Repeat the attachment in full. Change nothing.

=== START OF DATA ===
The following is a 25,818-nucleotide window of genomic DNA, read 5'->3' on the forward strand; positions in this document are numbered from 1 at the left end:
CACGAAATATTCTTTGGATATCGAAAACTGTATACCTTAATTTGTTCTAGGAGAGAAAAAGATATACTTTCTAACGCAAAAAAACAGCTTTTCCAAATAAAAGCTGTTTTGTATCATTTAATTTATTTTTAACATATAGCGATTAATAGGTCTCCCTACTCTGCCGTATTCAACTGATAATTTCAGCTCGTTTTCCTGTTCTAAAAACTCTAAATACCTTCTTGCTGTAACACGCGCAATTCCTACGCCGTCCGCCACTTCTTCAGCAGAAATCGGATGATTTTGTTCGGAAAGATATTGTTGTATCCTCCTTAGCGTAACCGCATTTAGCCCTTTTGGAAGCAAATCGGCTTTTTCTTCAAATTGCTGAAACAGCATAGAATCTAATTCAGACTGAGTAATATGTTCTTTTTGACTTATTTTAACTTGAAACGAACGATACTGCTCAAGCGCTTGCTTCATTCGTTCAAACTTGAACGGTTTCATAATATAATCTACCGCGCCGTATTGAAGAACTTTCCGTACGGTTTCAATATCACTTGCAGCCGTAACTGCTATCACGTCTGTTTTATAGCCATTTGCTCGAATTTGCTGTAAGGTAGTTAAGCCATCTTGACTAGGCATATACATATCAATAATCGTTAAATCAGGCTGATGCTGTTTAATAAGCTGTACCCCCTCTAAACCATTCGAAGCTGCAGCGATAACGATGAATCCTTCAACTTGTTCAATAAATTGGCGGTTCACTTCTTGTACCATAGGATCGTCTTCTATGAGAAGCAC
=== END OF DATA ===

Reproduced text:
The following is a 25,818-nucleotide window of genomic DNA, read 5'->3' on the forward strand; positions in this document are numbered from 1 at the left end:
CACGAAATATTCTTTGGATATCGAAAACTGTATACCTTAATTTGTTCTAGGAGAGAAAAAGATATACTTTCTAACGCAAAAAAACAGCTTTTCCAAATAAAAGCTGTTTTGTATCATTTAATTTATTTTTAACATATAGCGATTAATAGGTCTCCCTACTCTGCCGTATTCAACTGATAATTTCAGCTCGTTTTCCTGTTCTAAAAACTCTAAATACCTTCTTGCTGTAACACGCGCAATTCCTACGCCGTCCGCCACTTCTTCAGCAGAAATCGGATGATTTTGTTCGGAAAGATATTGTTGTATCCTCCTTAGCGTAACCGCATTTAGCCCTTTTGGAAGCAAATCGGCTTTTTCTTCAAATTGCTGAAACAGCATAGAATCTAATTCAGACTGAGTAATATGTTCTTTTTGACTTATTTTAACTTGAAACGAACGATACTGCTCAAGCGCTTGCTTCATTCGTTCAAACTTGAACGGTTTCATAATATAATCTACCGCGCCGTATTGAAGAACTTTCCGTACGGTTTCAATATCACTTGCAGCCGTAACTGCTATCACGTCTGTTTTATAGCCATTTGCTCGAATTTGCTGTAAGGTAGTTAAGCCATCTTGACTAGGCATATACATATCAATAATCGTTAAATCAGGCTGATGCTGTTTAATAAGCTGTACCCCCTCTAAACCATTCGAAGCTGCAGCGATAACGATGAATCCTTCAACTTGTTCAATAAATTGGCGGTTCACTTCTTGTACCATAGGATCGTCTTCTATGAGAAGCAC